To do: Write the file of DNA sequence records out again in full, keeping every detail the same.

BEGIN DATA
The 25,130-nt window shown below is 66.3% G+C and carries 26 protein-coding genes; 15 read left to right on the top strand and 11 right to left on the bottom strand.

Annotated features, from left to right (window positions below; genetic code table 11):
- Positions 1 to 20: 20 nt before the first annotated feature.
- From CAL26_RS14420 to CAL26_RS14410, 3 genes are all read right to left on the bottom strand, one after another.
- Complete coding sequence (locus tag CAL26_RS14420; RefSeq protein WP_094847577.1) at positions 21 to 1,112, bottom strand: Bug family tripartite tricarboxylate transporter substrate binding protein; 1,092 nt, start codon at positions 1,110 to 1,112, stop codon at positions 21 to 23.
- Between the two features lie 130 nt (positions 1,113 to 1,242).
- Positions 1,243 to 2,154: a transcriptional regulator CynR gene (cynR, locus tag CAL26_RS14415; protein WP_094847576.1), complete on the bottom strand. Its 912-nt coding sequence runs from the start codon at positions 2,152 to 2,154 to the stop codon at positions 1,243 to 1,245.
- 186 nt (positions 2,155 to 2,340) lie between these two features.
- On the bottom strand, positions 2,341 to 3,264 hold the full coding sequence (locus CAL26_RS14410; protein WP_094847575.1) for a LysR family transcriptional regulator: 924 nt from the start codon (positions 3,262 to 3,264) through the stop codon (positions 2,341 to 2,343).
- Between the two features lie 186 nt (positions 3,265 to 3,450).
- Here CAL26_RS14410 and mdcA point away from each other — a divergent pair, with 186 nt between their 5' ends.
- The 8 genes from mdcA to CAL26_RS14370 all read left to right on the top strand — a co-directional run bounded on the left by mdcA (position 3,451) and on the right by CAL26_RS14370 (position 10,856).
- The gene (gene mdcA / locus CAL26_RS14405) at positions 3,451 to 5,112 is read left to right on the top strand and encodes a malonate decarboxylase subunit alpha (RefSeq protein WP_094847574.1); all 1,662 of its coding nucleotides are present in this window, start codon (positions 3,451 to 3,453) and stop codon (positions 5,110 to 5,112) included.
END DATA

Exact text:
The 25,130-nt window shown below is 66.3% G+C and carries 26 protein-coding genes; 15 read left to right on the top strand and 11 right to left on the bottom strand.

Annotated features, from left to right (window positions below; genetic code table 11):
- Positions 1 to 20: 20 nt before the first annotated feature.
- From CAL26_RS14420 to CAL26_RS14410, 3 genes are all read right to left on the bottom strand, one after another.
- Complete coding sequence (locus tag CAL26_RS14420; RefSeq protein WP_094847577.1) at positions 21 to 1,112, bottom strand: Bug family tripartite tricarboxylate transporter substrate binding protein; 1,092 nt, start codon at positions 1,110 to 1,112, stop codon at positions 21 to 23.
- Between the two features lie 130 nt (positions 1,113 to 1,242).
- Positions 1,243 to 2,154: a transcriptional regulator CynR gene (cynR, locus tag CAL26_RS14415; protein WP_094847576.1), complete on the bottom strand. Its 912-nt coding sequence runs from the start codon at positions 2,152 to 2,154 to the stop codon at positions 1,243 to 1,245.
- 186 nt (positions 2,155 to 2,340) lie between these two features.
- On the bottom strand, positions 2,341 to 3,264 hold the full coding sequence (locus CAL26_RS14410; protein WP_094847575.1) for a LysR family transcriptional regulator: 924 nt from the start codon (positions 3,262 to 3,264) through the stop codon (positions 2,341 to 2,343).
- Between the two features lie 186 nt (positions 3,265 to 3,450).
- Here CAL26_RS14410 and mdcA point away from each other — a divergent pair, with 186 nt between their 5' ends.
- The 8 genes from mdcA to CAL26_RS14370 all read left to right on the top strand — a co-directional run bounded on the left by mdcA (position 3,451) and on the right by CAL26_RS14370 (position 10,856).
- The gene (gene mdcA / locus CAL26_RS14405) at positions 3,451 to 5,112 is read left to right on the top strand and encodes a malonate decarboxylase subunit alpha (RefSeq protein WP_094847574.1); all 1,662 of its coding nucleotides are present in this window, start codon (positions 3,451 to 3,453) and stop codon (positions 5,110 to 5,112) included.